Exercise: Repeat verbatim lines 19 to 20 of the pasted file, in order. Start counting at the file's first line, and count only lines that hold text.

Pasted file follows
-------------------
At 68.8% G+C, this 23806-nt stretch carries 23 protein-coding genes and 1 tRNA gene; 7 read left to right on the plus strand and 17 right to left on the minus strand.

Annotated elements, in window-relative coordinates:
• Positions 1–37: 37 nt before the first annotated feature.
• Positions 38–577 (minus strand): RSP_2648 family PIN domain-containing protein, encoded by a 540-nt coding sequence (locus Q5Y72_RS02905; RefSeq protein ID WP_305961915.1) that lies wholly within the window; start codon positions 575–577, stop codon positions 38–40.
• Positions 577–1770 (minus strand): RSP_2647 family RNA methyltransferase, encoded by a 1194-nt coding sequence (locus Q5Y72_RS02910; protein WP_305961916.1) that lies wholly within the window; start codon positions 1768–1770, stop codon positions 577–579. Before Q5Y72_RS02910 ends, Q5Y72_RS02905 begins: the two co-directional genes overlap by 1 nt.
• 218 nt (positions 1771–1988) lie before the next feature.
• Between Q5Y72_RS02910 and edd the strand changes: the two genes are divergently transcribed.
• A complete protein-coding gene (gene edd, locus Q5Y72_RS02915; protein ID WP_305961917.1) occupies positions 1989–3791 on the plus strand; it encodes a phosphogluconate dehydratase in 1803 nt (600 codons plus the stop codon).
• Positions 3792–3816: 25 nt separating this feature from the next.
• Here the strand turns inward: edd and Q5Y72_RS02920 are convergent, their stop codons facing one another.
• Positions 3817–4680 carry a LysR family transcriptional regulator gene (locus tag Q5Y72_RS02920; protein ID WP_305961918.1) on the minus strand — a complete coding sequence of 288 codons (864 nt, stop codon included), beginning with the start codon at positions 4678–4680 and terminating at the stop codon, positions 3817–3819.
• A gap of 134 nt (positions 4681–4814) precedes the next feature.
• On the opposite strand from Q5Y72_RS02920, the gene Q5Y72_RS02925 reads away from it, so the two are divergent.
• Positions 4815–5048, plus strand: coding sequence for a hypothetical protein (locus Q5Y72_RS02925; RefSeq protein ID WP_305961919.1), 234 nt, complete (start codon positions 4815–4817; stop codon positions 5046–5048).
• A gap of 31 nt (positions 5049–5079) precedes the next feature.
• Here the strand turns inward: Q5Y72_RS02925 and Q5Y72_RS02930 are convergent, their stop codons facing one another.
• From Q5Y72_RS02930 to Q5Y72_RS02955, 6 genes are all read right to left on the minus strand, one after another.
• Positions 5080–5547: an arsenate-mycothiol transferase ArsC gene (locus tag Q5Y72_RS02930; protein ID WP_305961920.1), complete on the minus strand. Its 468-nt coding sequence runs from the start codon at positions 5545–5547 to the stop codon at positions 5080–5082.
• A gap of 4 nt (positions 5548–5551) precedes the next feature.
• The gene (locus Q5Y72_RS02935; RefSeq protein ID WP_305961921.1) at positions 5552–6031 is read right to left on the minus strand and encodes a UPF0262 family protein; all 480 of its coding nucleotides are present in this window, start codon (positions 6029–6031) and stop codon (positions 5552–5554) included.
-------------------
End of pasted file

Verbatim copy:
• A gap of 4 nt (positions 5548–5551) precedes the next feature.
• The gene (locus Q5Y72_RS02935; RefSeq protein ID WP_305961921.1) at positions 5552–6031 is read right to left on the minus strand and encodes a UPF0262 family protein; all 480 of its coding nucleotides are present in this window, start codon (positions 6029–6031) and stop codon (positions 5552–5554) included.